Advent is a time of waiting. It is a time to prepare for the coming of Christ. But waiting doesn’t have to be boring, and preparation doesn’t have to be a chore.
Both can be filled with joy. And so we wait, with the joy of looking back and remembering God’s good works in the world and in our lives. And we prepare, bubbling with the delight-filled anticipation of setting up the party for an honored guest.
In hope, in trust, in thanksgiving, in joy let us lay our hearts before God.next >
The spirit of the Lord God is upon me, because the Lord has anointed me; he has sent me to bring good news to the oppressed, to bind up the brokenhearted, to proclaim liberty to the captives, and release to the prisoners; to proclaim the year of the Lord’s favor, and the day of vengeance of our God; to comfort all who mourn; to provide for those who mourn in Zion— to give them a garland instead of ashes, the oil of gladness instead of mourning, the mantle of praise instead of a faint spirit. They will be called oaks of righteousness, the planting of the Lord, to display his glory.
Isaiah 61:1-3next >
Frannie was twelve when she asked her parents, “So much of our homework and projects have to be done on computers, and a lot of the people can’t afford them. How can they do it?”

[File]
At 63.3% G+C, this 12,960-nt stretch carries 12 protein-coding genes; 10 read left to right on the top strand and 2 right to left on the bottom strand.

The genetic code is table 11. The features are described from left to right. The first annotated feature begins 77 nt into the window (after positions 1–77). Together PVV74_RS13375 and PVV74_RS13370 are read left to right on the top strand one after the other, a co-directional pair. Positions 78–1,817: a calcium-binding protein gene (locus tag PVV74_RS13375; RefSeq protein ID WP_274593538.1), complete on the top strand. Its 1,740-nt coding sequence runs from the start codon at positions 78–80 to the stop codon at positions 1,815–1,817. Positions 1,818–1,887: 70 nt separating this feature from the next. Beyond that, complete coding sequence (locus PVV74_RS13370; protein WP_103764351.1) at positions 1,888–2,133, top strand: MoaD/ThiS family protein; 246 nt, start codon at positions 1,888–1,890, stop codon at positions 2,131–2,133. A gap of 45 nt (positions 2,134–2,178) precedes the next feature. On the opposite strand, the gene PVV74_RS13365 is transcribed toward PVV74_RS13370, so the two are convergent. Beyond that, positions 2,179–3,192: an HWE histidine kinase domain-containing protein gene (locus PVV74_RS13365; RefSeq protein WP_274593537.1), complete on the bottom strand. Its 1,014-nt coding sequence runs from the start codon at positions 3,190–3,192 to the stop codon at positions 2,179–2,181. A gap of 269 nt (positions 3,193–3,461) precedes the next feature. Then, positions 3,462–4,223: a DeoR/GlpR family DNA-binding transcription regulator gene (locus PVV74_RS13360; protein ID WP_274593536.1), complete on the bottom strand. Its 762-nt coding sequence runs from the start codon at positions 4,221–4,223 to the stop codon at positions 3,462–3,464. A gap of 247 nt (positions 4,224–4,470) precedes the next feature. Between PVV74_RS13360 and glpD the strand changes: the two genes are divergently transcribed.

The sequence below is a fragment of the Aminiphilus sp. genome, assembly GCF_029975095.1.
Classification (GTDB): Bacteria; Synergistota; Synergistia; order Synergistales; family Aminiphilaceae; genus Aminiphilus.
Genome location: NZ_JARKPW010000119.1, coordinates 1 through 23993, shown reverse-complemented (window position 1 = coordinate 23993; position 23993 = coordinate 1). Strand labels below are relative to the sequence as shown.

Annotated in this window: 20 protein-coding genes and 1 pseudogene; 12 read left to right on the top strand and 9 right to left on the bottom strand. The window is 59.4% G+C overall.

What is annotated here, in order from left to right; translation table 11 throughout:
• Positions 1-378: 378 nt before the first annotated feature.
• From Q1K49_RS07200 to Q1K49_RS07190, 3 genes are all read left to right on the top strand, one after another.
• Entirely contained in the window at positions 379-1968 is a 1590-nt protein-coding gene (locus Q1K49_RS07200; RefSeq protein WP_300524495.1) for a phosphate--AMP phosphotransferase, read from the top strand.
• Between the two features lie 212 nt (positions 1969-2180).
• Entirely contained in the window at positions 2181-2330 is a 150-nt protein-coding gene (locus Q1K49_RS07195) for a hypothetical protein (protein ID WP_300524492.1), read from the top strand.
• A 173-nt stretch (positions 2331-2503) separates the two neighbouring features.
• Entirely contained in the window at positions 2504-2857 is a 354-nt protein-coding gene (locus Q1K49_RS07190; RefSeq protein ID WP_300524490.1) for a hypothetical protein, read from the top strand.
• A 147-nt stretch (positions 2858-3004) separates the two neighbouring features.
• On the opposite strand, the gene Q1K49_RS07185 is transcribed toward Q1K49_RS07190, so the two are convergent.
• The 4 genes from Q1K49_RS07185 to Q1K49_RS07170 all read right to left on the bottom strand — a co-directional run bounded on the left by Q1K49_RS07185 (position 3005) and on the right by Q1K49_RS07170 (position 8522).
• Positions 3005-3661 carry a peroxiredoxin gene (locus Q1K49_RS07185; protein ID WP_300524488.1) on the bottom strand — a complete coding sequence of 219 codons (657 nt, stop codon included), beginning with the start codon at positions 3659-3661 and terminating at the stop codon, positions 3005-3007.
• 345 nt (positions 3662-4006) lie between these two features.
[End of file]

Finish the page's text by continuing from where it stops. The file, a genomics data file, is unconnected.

The follow up question was, “What can we do to help?” And E2D (Eliminate the Digital Divide) was born, providing computers and Internet service to families that would otherwise be unable to afford them.
When the “spirit of the Lord” is upon us, it becomes our responsibility to bring the good news to those who have less, who are held back, whose hearts are broken. We live out our joy for God’s love by sharing that joy with others, particularly those cast aside by the world. That means we have to pay attention, ask difficult questions, and be creative in using our gifts. Joy isn’t always expressed in dancing and shouts of praise; sometimes our faithful response to the gifts of Jesus’ life is rolling up our sleeves and getting to work.
Shelli Lathamnext >
Dear God, help me to pay attention. Open my eyes, my ears, and my heart to the need around me. Stir up my compassion, and empower me that I might live a bold “thank you” to you by the way that I share your love. Amen.next >
“Turn around and believe that the good news that we are loved is better than we ever dared hope, and that to believe in that good news, to live out of it and toward it, to be in love with that good news, is of all glad things in this world the gladdest thing of all. Amen, and come Lord Jesus.”
Shelli Latham is the pastor at Druid Hills Presbyterian Church, in Atlanta, Georgia. She believes the church is a place youth should be seen AND heard, loves Bible stories about feisty women doing gutsy things, celebrates any excuse to fly a kite in worship, and prefers her yellow cupcakes without icing.
Advent Reflections: Let All Mortal Flesh Keep Silence